Promoting inclusion in clinical trials—a rapid review of the literature and recommendations for action

Danielle H. Bodicoat, Ash C. Routen, Andrew Willis, Winifred Ekezie, Clare Gillies, Claire Lawson, Thomas Yates, Francesco Zaccardi, Melanie J. Davies, Kamlesh Khunti*

*Corresponding author for this work

Research output: Contribution to journalArticlepeer-review


Background: Without inclusion of diverse research participants, it is challenging to understand how study findings will translate into the real world. Despite this, a lack of inclusion of those from under-served groups in research is a prevailing problem due to multi-faceted barriers acting at multiple levels. Therefore, we rapidly reviewed international published literature, in relation to clinical trials, on barriers relating to inclusion, and evidence of approaches that are effective in overcoming these. Methods: A rapid literature review was conducted searching PubMed for peer-reviewed articles that discussed barriers to inclusion or strategies to improve inclusion in clinical trial research published between 2010 and 2021. Grey literature articles were excluded. Results: Seventy-two eligible articles were included. The main barriers identified were language and communication, lack of trust, access to trials, eligibility criteria, attitudes and beliefs, lack of knowledge around clinical trials, and logistical and practical issues. In relation to evidence-based strategies and enablers, two key themes arose: [1] a multi-faceted approach is essential [2]; no single strategy was universally effective either within or between trials. The key evidence-based strategies identified were cultural competency training, community partnerships, personalised approach, multilingual materials and staff, communication-specific strategies, increasing understanding and trust, and tackling logistical barriers. Conclusions: Many of the barriers relating to inclusion are the same as those that impact trial design and healthcare delivery generally. However, the presentation of these barriers among different under-served groups may be unique to each population’s particular circumstances, background, and needs. Based on the literature, we make 15 recommendations that, if implemented, may help improve inclusion within clinical trials and clinical research more generally. The three main recommendations include improving cultural competency and sensitivity of all clinical trial staff through training and ongoing personal development, the need to establish a diverse community advisory panel for ongoing input into the research process, and increasing recruitment of staff from under-served groups. Implementation of these recommendations may help improve representation of under-served groups in clinical trials which would improve the external validity of associated findings.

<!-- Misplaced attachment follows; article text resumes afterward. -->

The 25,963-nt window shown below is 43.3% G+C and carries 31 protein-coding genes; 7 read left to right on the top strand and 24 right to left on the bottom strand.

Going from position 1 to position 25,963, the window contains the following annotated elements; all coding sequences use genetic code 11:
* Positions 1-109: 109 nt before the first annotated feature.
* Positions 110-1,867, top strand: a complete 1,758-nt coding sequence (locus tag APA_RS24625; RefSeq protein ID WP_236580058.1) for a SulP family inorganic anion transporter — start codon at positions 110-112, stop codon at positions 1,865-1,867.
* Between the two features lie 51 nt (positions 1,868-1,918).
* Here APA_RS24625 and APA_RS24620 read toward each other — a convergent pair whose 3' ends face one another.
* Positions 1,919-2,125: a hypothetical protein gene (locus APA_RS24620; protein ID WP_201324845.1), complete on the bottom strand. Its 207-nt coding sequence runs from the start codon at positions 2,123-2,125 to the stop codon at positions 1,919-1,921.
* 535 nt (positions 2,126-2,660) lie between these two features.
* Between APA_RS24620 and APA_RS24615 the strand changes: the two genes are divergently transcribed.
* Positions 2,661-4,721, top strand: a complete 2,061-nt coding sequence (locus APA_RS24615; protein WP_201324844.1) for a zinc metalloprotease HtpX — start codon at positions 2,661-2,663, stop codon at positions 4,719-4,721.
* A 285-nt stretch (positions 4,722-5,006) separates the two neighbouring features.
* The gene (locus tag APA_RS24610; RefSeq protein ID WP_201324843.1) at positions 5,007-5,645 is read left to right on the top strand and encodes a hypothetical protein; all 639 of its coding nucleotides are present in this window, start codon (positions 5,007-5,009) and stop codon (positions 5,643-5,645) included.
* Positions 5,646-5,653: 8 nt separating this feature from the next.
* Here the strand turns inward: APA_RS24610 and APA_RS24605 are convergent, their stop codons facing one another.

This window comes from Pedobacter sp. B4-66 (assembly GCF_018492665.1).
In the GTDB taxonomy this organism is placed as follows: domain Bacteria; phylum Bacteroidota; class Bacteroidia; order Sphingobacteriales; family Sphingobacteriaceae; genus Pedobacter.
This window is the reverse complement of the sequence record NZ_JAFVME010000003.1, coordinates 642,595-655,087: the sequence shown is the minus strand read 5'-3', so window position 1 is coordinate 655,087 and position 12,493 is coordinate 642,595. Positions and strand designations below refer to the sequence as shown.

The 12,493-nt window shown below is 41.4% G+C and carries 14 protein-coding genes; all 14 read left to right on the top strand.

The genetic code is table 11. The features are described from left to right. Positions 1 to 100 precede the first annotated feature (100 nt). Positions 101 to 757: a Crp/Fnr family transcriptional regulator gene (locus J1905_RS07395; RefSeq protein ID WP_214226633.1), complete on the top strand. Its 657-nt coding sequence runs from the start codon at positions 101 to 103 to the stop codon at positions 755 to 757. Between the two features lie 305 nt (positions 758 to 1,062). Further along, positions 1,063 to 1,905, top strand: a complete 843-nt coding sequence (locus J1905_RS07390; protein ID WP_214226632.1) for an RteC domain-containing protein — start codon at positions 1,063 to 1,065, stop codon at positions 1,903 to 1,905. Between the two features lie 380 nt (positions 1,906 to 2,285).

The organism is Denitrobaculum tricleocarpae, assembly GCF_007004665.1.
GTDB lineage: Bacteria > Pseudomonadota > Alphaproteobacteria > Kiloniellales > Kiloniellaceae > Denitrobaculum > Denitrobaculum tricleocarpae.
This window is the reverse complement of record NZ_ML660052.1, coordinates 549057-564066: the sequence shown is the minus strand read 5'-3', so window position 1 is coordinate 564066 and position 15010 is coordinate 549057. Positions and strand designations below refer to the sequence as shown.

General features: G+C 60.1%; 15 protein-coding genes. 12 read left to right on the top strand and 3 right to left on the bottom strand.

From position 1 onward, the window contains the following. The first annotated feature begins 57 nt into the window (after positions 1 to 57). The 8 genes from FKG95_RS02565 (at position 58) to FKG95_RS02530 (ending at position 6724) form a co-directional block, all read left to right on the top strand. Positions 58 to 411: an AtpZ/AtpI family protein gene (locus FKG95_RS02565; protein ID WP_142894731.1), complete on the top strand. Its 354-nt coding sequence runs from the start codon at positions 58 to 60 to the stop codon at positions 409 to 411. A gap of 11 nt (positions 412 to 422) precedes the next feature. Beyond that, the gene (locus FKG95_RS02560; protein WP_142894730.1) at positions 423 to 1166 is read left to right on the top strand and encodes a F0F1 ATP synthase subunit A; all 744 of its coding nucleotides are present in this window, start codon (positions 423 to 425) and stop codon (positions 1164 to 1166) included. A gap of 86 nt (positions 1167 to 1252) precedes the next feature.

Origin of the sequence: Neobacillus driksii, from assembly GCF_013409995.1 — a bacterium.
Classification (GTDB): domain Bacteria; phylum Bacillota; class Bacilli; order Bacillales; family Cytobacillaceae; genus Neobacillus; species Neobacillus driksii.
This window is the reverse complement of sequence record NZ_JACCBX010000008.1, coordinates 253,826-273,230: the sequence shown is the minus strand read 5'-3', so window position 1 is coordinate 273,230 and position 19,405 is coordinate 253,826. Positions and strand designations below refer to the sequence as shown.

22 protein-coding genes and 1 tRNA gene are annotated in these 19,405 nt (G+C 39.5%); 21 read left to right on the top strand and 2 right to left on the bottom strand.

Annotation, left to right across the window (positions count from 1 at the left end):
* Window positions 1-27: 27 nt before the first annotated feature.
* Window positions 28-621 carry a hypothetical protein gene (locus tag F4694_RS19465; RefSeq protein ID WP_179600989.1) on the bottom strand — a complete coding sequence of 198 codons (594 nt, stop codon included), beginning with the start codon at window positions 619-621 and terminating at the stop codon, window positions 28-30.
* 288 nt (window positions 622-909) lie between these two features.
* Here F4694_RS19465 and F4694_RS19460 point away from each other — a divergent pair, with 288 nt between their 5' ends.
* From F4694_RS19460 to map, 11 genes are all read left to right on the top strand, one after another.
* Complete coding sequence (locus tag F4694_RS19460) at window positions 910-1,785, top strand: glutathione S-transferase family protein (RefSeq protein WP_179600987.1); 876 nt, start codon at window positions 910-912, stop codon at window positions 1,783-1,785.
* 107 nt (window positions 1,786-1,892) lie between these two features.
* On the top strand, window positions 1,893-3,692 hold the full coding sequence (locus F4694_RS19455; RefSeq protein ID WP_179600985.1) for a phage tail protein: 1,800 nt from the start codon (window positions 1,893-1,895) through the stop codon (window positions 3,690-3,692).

Original languageEnglish
Article number880
Issue number1
Publication statusPublished - 4 Dec 2021

Bibliographical note

Funding Information:
KK, AR, AW, and WE are supported by the National Institute for Health Research (NIHR) Applied Research Collaboration East Midlands (ARC EM). KK and MD are supported by NIHR Leicester Biomedical Research Centre (BRC). The views expressed are those of the authors and not necessarily those of the NIHR, NHS, or the Department of Health and Social Care. This review was originally commissioned and funded by NHS DigiTrials.

Publisher Copyright:
© 2021, The Author(s).


  • Clinical research
  • Clinical trial
  • Diversity
  • Equality
  • Ethnicity
  • Inclusion
  • Review


Dive into the research topics of 'Promoting inclusion in clinical trials—a rapid review of the literature and recommendations for action'. Together they form a unique fingerprint.

Cite this